A Request for Your Honest Story

One of my favorite things in the world is stories.  I have an affinity for words, novels, short stories and tall-tales.  But more than that, I love to hear people’s real stories.  I am that friend that you mean to have a quick coffee with and somehow end up amazed when five hours have past – filled with moments of laughter, tears and a deeper friendship-connection.

I believe that we grow stronger and more compassionate with each story that we hear and with each that we share.  My plan is to gather a collection of life-stories.  Real stories.  True-blue experiences that have happened to you.

Yes, there are many sides to a story, but the side I want is yours.  What it was like for you. Include the “facts” of what happened, but more than that, how did you grow from this and how did/do you feel?

Now, I know you may be thinking that you aren’t a writer, but that doesn’t matter.  That isn’t the point.  The point of this is not to collect flowery, poetic, eloquent tales – the point is to hear what you have to say.  Plain and simple.  The world wants to hear your words and so do I.

Here is what I am looking for!

The Prompt:     Select one person that has greatly impacted your life.

  • What impact did/does this person have on your life?
  • How has knowing them changed you?
  • When did you realize the impact this person had/has on your life?
  • How specifically did you meet? What are the details?  (Follow the bread crumbs backward)
  • How did you feel about the person then versus how you feel about them now?
  • What was going on in your life when you met them?

This person can be a best-friend, significant-other, boss, stranger, neighbor, mentor, family member, lover, ex-friend/ex-lover/ex-significant-other, teacher, rescue worker, etc. 

one in million_193915

I want to know how this person came crashing into your life like a ton of bricks, or slowly making their way in, like the last drop of honey from a jar. Tell me the good stuff. How did it happen? When did you realize this connection was special? And more-over, how has knowing this person changed you?

Here’s what it should look like:

  1. 500 to 1,500 words
  2. Honest story telling.  Less perfect grammar and more genuine expression!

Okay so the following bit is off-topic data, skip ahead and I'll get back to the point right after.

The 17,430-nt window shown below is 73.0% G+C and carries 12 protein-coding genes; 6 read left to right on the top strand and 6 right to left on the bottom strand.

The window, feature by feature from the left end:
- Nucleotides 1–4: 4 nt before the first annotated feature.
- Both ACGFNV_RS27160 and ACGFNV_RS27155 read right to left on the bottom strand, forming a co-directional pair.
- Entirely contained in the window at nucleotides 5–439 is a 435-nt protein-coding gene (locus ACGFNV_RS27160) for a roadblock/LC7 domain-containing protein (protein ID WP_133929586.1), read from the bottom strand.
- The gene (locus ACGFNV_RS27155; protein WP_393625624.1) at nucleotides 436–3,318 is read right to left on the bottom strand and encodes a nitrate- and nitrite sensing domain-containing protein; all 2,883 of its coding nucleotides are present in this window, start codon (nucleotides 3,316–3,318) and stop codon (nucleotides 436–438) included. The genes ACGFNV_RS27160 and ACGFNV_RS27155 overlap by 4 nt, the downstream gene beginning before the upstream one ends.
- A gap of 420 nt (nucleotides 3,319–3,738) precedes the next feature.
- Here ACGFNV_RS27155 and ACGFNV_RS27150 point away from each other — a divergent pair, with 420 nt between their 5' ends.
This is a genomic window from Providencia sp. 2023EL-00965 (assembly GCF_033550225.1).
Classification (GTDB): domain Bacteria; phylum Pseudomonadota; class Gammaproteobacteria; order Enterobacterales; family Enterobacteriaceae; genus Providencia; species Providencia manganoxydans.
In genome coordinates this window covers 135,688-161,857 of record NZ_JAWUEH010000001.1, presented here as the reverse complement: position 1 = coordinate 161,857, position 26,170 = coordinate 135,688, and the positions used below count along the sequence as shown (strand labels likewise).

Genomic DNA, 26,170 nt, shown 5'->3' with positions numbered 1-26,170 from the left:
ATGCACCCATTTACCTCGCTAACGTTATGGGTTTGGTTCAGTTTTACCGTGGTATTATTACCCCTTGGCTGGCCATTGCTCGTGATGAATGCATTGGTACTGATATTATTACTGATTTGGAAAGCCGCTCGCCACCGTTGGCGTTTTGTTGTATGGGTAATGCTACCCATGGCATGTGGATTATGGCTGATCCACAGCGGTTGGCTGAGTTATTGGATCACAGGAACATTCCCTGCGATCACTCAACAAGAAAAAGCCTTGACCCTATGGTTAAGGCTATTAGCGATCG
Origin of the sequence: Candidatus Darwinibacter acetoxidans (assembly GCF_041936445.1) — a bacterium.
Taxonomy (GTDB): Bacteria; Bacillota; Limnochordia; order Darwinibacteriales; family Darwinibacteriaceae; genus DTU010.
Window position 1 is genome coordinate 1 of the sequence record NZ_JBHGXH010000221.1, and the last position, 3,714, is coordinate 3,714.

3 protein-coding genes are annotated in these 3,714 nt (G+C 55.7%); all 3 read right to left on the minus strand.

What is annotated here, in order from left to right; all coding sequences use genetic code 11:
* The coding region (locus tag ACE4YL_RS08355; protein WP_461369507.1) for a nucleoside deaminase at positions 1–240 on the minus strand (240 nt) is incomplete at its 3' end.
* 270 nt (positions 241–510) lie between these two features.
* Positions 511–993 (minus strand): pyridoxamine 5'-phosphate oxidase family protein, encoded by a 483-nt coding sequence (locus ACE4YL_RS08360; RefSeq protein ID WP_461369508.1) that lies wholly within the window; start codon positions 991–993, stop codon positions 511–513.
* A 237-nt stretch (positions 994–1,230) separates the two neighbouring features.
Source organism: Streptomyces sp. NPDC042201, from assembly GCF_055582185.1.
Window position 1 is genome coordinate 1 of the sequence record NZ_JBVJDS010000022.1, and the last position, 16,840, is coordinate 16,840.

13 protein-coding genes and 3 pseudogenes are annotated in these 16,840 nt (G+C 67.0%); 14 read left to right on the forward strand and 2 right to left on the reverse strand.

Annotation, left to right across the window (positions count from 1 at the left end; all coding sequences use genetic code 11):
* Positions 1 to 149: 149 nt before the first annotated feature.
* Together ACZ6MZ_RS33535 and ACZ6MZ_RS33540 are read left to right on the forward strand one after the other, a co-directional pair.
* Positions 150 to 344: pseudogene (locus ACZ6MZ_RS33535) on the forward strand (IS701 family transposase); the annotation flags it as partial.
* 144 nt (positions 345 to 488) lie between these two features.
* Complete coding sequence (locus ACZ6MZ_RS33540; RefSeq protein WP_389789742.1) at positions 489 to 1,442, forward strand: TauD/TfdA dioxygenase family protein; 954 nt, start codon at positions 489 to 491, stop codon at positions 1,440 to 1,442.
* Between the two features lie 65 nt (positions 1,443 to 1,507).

3. Choose a title.  “Meeting Mr. Right,” “Me and My Mentor,” “The Day That Almost Didn’t Happen.”  Whatever you like! (I advise selecting the title at the end)  Or you can always select “Untitled.”
  4. Author Info: Name, Age, City, State, Country.

I am casting a net far and wide, to my loved-ones and theirs.  My plan is to gather your tales, weave them together with my words and insight into life and publish a collection of TRUE LIFE STORIES.  Not from formal writers and poets, but from the romantic souls that often leave their stories untold.

My hope is that through publishing these stories, people around the world can open the pages to words that sound much like their own and feel connected.  That through the telling of your stories on paper, eyes may find them and hearts may open to the beauty and magic that lies just around the corner.

I know that this will require a fair amount of effort, self-reflection and vulnerability.  But what a lovely thing to share!  Please take your time in crafting your tale.  You can write it to me in the body of an email or attached in a document.

There is no financial compensation for this, however, should my hope come to fruition and a collection is published – your name will be printed by your story and a grateful dedication printed in the first few pages.

Thank you.  From my heart to yours!

Yours Truly,

Miss Erin Terese

P.S.  Please email submissions to misserinterese@gmail.com . Thank you and I look forward to reading your story! xo

My Relationship With Silence

Silence can mean many things.  It’s not just the absence of sound, but can mean so much more.  A purposeful retreat.  A kept story.  Hidden truth.  Stifled memory. A chapter sealed shut or a precious moment locked away for only your viewing pleasure.